The Relevance of Alan Watts in Contemporary Culture
Understanding Contributions and Controversies
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Whilst accounting for the present-day popularity and relevance of Alan Watts’ contributions to psychology, religion, arts, and humanities, this interdisciplinary collection grapples with the ongoing criticisms which surround Watts’ life and work.
Offering rich examination of as yet underexplored aspects of Watts’ influence in 1960s counterculture, this volume offers unique application of Watts’ thinking to contemporary issues and critically engages with controversies surrounding the commodification of Watts’ ideas, his alleged misreading of Biblical texts, and his apparent distortion of Asian religions and spirituality. Featuring a broad range of international contributors and bringing Watts’ ideas squarely into the contemporary context, the text provides a comprehensive, yet nuanced exploration of Watts’ thinking on psychotherapy, Buddhism, language, music, and sexuality.
This text will benefit researchers, doctoral students, and academics in the fields of psychotherapy, phenomenology, and the philosophy of psychology more broadly. Those interested in Jungian psychotherapy, spirituality, and the self and social identity will also enjoy this volume.
Table of Contents
Alan Watts in the Twenty-first Century
Peter J. Columbus
Part 1: Humanistic Psychology
Jung Watts: Notes on C. G. Jung’s Formative Influence on Alan Watts
Ellen F. Franklin & Peter J. Columbus
Alan Watts and the Re-visioning of Psychotherapy
Colin James Sanders
Psychotherapy East and West: A Retrospective Review
Peter J. Columbus
Alan Watts and Neurophenomenology
Alan Watts and the Infinite Game: Playing Everything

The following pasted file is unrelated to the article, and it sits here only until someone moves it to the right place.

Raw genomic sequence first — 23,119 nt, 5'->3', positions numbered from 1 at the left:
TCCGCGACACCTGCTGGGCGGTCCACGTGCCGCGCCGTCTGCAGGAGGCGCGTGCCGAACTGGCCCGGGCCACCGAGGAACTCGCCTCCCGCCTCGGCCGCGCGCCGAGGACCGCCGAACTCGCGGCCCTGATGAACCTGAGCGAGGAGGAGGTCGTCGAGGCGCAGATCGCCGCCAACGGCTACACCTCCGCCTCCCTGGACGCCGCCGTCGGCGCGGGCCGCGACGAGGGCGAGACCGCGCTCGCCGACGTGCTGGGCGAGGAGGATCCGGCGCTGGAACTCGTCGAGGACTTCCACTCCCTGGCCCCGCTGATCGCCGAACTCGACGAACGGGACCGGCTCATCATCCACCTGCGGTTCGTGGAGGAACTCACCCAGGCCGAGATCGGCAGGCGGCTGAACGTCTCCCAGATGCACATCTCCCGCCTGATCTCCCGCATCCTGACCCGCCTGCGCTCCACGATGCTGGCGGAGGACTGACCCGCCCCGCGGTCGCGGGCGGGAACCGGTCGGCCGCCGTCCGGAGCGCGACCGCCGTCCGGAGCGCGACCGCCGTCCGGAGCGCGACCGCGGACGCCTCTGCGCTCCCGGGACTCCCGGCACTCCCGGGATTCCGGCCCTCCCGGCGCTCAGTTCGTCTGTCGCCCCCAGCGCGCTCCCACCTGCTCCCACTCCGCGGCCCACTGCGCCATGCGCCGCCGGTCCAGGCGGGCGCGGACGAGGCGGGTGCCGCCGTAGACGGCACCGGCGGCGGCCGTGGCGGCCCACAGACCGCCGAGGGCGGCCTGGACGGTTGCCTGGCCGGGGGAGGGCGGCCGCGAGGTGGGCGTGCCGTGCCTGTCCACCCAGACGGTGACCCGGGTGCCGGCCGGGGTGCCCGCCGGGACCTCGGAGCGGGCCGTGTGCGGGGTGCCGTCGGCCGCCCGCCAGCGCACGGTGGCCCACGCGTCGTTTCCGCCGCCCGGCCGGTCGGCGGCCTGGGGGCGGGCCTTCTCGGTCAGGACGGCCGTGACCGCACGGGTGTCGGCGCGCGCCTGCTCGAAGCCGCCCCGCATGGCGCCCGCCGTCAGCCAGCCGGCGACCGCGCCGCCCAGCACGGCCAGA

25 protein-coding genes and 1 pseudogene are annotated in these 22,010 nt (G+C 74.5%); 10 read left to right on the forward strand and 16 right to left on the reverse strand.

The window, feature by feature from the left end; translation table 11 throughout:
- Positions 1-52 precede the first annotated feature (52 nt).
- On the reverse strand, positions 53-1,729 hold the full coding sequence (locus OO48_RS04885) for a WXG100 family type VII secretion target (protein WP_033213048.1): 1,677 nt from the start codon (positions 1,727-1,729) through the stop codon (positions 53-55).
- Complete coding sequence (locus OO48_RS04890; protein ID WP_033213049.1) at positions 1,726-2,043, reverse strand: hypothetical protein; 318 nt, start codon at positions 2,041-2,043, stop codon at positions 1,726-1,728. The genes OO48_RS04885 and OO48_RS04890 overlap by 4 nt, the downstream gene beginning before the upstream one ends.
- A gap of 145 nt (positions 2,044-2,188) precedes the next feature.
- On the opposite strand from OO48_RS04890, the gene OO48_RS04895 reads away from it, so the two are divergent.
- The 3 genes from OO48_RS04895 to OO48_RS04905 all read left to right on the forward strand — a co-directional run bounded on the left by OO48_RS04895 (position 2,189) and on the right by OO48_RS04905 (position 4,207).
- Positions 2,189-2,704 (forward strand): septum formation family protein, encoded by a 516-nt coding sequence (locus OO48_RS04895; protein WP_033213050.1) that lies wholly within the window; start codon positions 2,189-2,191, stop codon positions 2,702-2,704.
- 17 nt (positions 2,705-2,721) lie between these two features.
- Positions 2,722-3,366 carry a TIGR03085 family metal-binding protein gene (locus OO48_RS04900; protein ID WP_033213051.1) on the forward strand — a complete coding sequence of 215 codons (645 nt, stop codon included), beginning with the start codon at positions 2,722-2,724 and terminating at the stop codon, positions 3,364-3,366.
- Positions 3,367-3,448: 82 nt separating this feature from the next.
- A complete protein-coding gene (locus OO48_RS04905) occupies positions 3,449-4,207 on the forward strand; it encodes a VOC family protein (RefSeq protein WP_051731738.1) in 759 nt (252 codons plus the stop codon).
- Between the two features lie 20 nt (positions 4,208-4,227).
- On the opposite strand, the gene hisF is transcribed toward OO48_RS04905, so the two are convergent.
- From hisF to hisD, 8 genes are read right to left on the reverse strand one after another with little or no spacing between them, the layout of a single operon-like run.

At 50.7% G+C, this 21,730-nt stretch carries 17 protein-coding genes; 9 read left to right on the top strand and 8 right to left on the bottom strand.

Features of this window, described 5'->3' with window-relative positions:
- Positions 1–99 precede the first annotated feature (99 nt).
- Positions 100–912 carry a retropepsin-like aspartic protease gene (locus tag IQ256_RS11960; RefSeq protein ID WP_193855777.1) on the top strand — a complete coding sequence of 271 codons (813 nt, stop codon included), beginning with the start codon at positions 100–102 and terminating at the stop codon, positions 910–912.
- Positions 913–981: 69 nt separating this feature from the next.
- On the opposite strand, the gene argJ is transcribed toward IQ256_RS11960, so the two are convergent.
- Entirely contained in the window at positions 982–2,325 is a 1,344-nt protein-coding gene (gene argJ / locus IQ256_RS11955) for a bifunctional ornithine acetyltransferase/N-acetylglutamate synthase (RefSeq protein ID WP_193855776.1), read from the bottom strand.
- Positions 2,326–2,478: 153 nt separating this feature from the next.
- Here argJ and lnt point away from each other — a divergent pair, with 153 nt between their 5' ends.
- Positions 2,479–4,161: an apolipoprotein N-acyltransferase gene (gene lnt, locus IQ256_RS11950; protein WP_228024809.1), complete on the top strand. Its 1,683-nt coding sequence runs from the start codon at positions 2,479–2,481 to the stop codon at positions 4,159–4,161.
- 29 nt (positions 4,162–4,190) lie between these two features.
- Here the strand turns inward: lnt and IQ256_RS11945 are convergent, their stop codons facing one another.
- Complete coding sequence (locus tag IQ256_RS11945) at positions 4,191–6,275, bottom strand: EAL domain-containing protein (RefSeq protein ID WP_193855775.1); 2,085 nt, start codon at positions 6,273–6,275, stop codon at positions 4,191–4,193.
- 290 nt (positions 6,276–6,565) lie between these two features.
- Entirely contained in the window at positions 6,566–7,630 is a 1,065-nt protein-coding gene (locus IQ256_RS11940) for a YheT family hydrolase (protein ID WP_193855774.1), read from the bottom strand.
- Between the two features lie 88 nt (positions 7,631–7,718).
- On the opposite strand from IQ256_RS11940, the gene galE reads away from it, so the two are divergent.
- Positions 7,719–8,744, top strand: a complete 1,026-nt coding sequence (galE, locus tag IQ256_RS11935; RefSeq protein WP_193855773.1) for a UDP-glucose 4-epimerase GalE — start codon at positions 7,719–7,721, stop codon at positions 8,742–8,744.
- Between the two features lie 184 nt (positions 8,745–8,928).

Nathan L. Hulsey
Part 2: Comparative Religion and Philosophy
Alan Watts, Psychedelic Buddhism, and Religious Play in Postwar America
Alan Watts and the Occultism of Aquarian Religion: Square Gnosis, Beat Eros
Christopher W. Chase
Alan Watts and Secular Competence in Religious Praxis
The Holistic Negation of Alan Watts: Reclaiming Value in the Void
Alan Watts’ "Dramatic Model" and the Pursuit of Peace
Part 3: Arts & Humanities
Reminiscences of Alan Watts’ Last Summer - "You Can Tell a Yogi by His Laugh"
Kenneth S. Cohen
Literary Nonsense as Enactment of Alan Watts’ Philosophy - "Not just blathering balderdash"
Alan Watts, Ali Akbar Khan, and Hindustani Music in the Psychedelic Sixties
Samuel B. Cushman
Alan Watts and his Queer Readers: Not So Strange Bedfellows
Alan Watts: A Revised Bibliographic Resource
Peter J. Columbus
Peter J. Columbus is administrator of Shantigar Foundation in Rowe, MA, USA, and formerly served on psychology faculties at Assumption College and Greenfield Community College, USA.
"Columbus (formerly, Assumption College; Greenfield Community College; currently, Shantigar Foundation) brings together a rich collection of 14 essays concerning the place of Alan Watts's thought in humanistic psychology, comparative religion and philosophy, and the arts and humanities. Watts was a synoptic thinker, a brilliant synthesizer of ideas from the Daoist and Zen traditions (and beyond), but he remains a figure whose contribution is shrouded by controversy. Some scholars have waved him aside as no more than an opportunistic guru or an Orientalist appropriator, but others, such as the contributors to this volume, see his relevance for fields as diverse as psychotherapy, music theory, and queer theory. The majority of the essays appeared in 2017 in special issues of the academic journal Self & Society, yet here the editor usefully reframes them in terms of future directions for research. An introduction develops Watts's relationship to 20th-century existentialism and to the current milieu of consumer capitalism. This book will be most valuable to scholars of psychology and the history of religion and to practitioners of psychotherapy who wish to broaden their therapeutic possibilities to encompass the contemporary space of mindfulness-informed practice." - M. Uebel, University of Texas, CHOICE Optional